Weaving, guts and darkness

This text is a part of a travelling conversation Response to Keri’s letter Reading your reflection makes me think a lot of Vanessa and colleagues’ Bricks and Threads cartography; the bricks and threads stand for a set of ways of being, the bricks representing fixed forms, linear time (‘things move forward’), and self-worth depends on external validation; threads emphasize shape-shifting, layered time, everything is living, and self-worth is grounded in connection. Knowledge under the metaphor of bricks is layered – it can be discovered, accumulated and transmitted – while knowledge in the threading metaphor is interlacing – oriented towards relationality, it comes from many places and is earned, rather than being an entitlement. The frustration I think you reflect on is with the brick sensibilities, a frustration that I share with you. While I (unfortunately) haven’t experienced the final episode of Buffy, I think I can appreciate the comparison – Our job is not to rescue the university, but to create conditions for thoughtful cultures to grow. In the university, there are a lot of people (and other creatures?) holding threads of myriad colors, lengths, passed down by different ancestors. But the university is also physically a pile of bricks,…

Working with impossibility

This text is a part of a travelling conversation Today, talking with a dear friend and close collaborator, we were discussing how the hell to work and what it means to try to work as an academic when faced with the all encompassing shitshow that is our current planetary situation – not just the pandemic, but the sheer unholy mess that is our economic, ecological, spiritually impoverished condition. Just having the conversation helped get me out of a funk I’d been in all week. Lakin is right, encounter matters. Above all, for me, conversation matters. Conversation is a place for crying and for laughter, for testing ideas, for human connection, for articulating and working out what on earth it is you think you think. Conversation is also the place where something new can emerge alongside relations of care, of love, of friendship. And conversation is precisely what we don’t usually have time for in universities. We are all talk – and god this pandemic has made that apparent, words words words, meetings meetings meetings – but no conversation. At the moment sustainable academic culture is an impossibility. Academic culture is not sustainable – at all. It depends on resource extraction…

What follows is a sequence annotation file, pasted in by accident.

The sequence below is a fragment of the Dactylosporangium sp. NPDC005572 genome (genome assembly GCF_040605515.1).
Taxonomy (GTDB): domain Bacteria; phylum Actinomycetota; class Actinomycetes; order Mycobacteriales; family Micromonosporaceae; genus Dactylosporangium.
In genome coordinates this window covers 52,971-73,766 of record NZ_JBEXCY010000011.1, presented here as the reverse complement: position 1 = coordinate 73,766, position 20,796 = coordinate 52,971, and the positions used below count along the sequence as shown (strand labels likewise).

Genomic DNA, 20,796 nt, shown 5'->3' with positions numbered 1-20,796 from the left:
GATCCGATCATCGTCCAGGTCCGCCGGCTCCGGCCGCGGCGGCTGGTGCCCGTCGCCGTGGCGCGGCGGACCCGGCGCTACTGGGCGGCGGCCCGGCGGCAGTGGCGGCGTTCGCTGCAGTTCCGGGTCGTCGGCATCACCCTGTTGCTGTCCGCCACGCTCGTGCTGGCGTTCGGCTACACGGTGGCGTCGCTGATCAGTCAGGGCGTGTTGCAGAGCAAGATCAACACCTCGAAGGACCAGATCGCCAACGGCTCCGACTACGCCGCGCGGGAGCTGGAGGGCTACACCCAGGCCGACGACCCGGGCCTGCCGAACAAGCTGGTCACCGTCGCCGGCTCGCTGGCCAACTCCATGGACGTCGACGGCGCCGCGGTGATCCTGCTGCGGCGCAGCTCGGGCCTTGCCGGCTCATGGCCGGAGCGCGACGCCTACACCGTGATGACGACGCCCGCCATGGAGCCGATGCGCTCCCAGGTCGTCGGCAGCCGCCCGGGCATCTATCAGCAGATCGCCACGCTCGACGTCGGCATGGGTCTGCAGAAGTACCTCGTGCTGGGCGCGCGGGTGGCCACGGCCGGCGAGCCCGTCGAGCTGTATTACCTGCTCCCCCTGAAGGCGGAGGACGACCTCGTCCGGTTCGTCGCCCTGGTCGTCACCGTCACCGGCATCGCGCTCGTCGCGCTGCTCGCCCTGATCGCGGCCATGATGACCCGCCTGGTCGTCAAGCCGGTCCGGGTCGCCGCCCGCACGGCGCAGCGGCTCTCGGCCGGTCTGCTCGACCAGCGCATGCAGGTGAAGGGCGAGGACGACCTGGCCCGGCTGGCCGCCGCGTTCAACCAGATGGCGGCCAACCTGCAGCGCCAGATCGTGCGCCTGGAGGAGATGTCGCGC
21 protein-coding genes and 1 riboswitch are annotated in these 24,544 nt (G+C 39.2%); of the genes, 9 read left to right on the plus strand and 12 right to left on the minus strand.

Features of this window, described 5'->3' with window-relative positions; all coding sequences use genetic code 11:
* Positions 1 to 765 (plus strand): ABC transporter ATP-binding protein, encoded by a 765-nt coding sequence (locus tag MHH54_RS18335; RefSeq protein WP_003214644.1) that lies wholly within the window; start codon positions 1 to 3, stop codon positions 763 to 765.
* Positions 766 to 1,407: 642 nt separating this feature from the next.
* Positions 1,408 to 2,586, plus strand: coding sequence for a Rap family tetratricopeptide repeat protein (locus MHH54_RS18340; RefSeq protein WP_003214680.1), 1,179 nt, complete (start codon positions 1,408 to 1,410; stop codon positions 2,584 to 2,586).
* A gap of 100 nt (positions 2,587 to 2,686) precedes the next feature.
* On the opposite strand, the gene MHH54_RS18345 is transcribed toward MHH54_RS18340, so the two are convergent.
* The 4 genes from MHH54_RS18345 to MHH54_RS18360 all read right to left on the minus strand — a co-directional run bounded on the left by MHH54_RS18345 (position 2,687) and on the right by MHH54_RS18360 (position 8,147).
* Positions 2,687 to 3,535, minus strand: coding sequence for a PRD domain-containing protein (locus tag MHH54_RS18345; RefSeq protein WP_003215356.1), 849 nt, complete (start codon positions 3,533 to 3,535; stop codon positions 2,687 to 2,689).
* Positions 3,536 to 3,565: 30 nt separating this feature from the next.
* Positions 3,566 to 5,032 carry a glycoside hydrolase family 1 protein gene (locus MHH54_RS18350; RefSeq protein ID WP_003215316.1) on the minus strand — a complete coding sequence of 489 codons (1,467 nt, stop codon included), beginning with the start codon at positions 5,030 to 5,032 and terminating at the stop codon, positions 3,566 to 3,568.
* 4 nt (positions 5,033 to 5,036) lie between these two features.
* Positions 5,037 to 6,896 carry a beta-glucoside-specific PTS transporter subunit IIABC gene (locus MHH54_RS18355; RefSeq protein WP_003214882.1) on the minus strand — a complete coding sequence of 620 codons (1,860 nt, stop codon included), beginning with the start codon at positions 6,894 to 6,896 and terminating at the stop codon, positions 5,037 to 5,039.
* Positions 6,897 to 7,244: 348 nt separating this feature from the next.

Encounters in Pandemic academia

This text is a part of a travelling conversation Throughout this pandemic we have focused on what’s changing. But we should also notice what conspicuously hasn’t. The parts of our social lives that were already aligned with the apparent ‘new normal’. Academic cultures vary. But the one I find myself in can feel as if it is a set of social arrangements in which people try to avoid getting close to each other, as if scared of what might happen in their encounters with others. Which is a shame, because any collaboration that is transformative means getting close enough to others to become changed in the process. In her book The Mushroom at the End of the World*, anthropologist Anna Tsing contrasts two different ways of understanding encounters. The first image of encounter is familiar to us, as it runs deep in the modern world. Its central concept is that of the self-contained entity, operating towards its own optimal ends. Tsing locates it in the great ‘twin disciplines’ of modern knowledge, population genetics and neoclassical economics. Their frameworks are similar: “at the heart of each is the self contained individual actor, out to maximize personal interest, whether for reproduction or…

World-making conversations